But he kept battling, jostling for position down low and no longer settling for anything outside of the paint. I know the last minute was absolutely nuts, but I felt like it was Gasol’s tough bucket with 1:30 left (you know, the one where he traveled but I can’t find it on YouTube because the NBA doesn’t want to celebrate a blown call?) was the play that sealed it for the Lakers. You can say a lot of things about Gasol, but you know how they say in the World Cup that one game changes everything? It’s also changed my opinion on Gasol.
3) Unlikely Hero
Man, how close was this to being Rasheed Wallace? The entire season he was merely a shade of his former self. Near the end of the season, Bill Simmons, maybe the biggest Boston Celtic fan on the face of the earth, wrote a scathing 1,600 word column about him. But, his play, along with the Celtics’ bench throughout the postseason was a pillar of strength, and as an emergency starter in the biggest game of the season, I thought he played 36 quality minutes. For the first time in like six years, he wasn’t just camped out behind the three-point line every possession. The Celts definitely missed Perkins, but it threw the Lakers off because they had to actually guard the five position.
Alas, the Celtics lost, and Ron Artest emerged. Before the season started, he put the pressure on himself, saying that if the Lakers didn’t win to blame him, because he was literally the only change made in the off-season. While everyone around him was struggling, he was the only one playing with a shred of effectiveness offensively. We’ll never compare a 7/18 shooting night as “epic”, and he definitely had some “wtf are you doing!?” moments on the floor, but his 20 points, five assists and five steals–along with his tough three with the shot clock dwindling and Paul Pierce draped all over him–won the Lakers the chip.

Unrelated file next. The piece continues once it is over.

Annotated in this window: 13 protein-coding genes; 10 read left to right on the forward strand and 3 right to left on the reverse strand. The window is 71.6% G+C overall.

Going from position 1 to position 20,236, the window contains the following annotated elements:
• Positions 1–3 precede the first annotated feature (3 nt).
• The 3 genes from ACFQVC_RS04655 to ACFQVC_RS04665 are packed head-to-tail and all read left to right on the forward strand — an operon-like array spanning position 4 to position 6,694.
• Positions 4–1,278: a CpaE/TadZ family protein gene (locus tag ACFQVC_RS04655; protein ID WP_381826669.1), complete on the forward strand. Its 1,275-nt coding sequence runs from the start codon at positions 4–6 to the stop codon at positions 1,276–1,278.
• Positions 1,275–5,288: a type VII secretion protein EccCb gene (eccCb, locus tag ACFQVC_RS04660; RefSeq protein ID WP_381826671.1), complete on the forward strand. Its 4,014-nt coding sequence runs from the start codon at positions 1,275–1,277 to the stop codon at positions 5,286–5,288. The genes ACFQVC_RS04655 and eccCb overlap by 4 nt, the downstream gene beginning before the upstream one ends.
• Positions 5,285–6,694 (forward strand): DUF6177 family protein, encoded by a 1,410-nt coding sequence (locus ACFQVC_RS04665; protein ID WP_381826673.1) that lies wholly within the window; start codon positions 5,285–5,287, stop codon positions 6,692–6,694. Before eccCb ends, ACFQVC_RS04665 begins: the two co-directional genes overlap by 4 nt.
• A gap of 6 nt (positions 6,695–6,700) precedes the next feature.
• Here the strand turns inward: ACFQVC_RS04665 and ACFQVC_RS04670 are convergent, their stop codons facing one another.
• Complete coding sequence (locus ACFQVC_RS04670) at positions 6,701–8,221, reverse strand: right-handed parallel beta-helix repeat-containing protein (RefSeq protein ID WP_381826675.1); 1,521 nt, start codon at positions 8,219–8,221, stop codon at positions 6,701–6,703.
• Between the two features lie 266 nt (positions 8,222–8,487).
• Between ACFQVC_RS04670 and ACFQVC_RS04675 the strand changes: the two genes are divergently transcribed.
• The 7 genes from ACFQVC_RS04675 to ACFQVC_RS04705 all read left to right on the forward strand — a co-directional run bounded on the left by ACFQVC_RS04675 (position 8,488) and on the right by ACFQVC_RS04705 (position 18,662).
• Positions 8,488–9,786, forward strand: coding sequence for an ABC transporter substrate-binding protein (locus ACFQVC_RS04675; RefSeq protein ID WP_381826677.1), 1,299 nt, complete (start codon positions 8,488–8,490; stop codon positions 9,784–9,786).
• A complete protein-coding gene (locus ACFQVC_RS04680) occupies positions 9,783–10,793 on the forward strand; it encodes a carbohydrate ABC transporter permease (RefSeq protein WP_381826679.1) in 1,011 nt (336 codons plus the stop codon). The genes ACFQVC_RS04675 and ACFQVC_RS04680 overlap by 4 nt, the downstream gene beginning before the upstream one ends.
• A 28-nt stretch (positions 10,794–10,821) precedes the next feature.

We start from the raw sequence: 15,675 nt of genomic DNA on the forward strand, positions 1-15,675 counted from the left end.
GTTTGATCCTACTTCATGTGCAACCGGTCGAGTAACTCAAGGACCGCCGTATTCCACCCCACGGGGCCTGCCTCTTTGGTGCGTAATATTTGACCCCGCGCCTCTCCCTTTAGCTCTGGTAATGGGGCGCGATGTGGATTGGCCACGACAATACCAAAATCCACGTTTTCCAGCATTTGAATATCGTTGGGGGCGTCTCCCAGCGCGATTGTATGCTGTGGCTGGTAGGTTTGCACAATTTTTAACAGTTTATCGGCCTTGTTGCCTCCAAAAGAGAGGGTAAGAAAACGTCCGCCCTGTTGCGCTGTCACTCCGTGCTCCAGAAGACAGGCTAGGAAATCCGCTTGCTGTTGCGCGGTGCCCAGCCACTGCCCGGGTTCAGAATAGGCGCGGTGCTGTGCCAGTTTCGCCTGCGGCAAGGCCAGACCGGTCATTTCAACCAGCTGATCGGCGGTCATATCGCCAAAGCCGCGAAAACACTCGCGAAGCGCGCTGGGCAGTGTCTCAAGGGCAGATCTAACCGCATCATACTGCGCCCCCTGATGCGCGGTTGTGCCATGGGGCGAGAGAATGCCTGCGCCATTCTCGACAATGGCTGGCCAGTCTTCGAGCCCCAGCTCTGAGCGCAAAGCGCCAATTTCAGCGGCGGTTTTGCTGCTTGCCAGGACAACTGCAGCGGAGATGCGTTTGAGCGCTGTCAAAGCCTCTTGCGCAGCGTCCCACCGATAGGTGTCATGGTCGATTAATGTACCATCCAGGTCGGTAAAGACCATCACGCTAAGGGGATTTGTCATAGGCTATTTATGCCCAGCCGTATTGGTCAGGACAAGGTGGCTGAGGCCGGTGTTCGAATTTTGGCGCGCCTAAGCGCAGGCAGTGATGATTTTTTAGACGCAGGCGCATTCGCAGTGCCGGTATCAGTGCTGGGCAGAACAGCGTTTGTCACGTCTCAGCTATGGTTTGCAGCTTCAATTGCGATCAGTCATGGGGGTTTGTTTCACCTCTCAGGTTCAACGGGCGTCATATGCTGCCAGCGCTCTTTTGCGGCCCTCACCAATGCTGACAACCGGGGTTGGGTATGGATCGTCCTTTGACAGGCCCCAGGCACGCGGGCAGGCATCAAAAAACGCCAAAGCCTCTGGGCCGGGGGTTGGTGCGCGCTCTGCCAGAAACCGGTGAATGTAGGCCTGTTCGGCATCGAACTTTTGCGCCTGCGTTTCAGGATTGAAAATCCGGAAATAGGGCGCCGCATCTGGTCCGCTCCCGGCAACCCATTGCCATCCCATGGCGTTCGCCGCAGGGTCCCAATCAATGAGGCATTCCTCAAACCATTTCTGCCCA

Three very compelling reasons why we should place this game within the pantheon of greats NBA Finals’ games. I also have a bonus reason.
Let’s look at the 2009 celebration:
Contrast that with the 2010 celebration (note: Being that it’s 10:00 am the day after the game, I couldn’t really find a better video than this. The commentary in the background is very one-sided, but actually somewhat funny. Apparently the Lakers’ have “bad-ass hats”):
Granted, Shanta did bring up a valid point: the Lakers were on the road last year, and a home celebration is always better because it’s in front of your fans. However, the reason I wanted to show both celebrations was because the latter felt more genuine. In 2009, it felt like it was all about Bryant. I remember the end of that game. With outcome well intact, Bryant was STILL jacking. I felt like the hug with Fisher was staged, that everyone running over to placate Bryant was staged, that kids and wife on court was staged.
But, see how much more fulfilling a true, gritty team win is? Outside of Adam Morrison, find me a Laker who wasn’t shedding tears at some point. Crazy as the Ron Artest speech was, tell me THAT wasn’t genuine! True, Bryant ultimately got them to the finish line, but it was the other Lakers who pushed them over. Hence the better collective celebration.
I’m watching the World Cup right now and I’m realizing just how much I’m going to miss basketball this summer. Well, I guess there’s the draft in six days, and I finally have NBATV so I’ll catch some summer league games, but wow… four months until Opening Night.
I guess for now I’ll grab my vuvuzuela…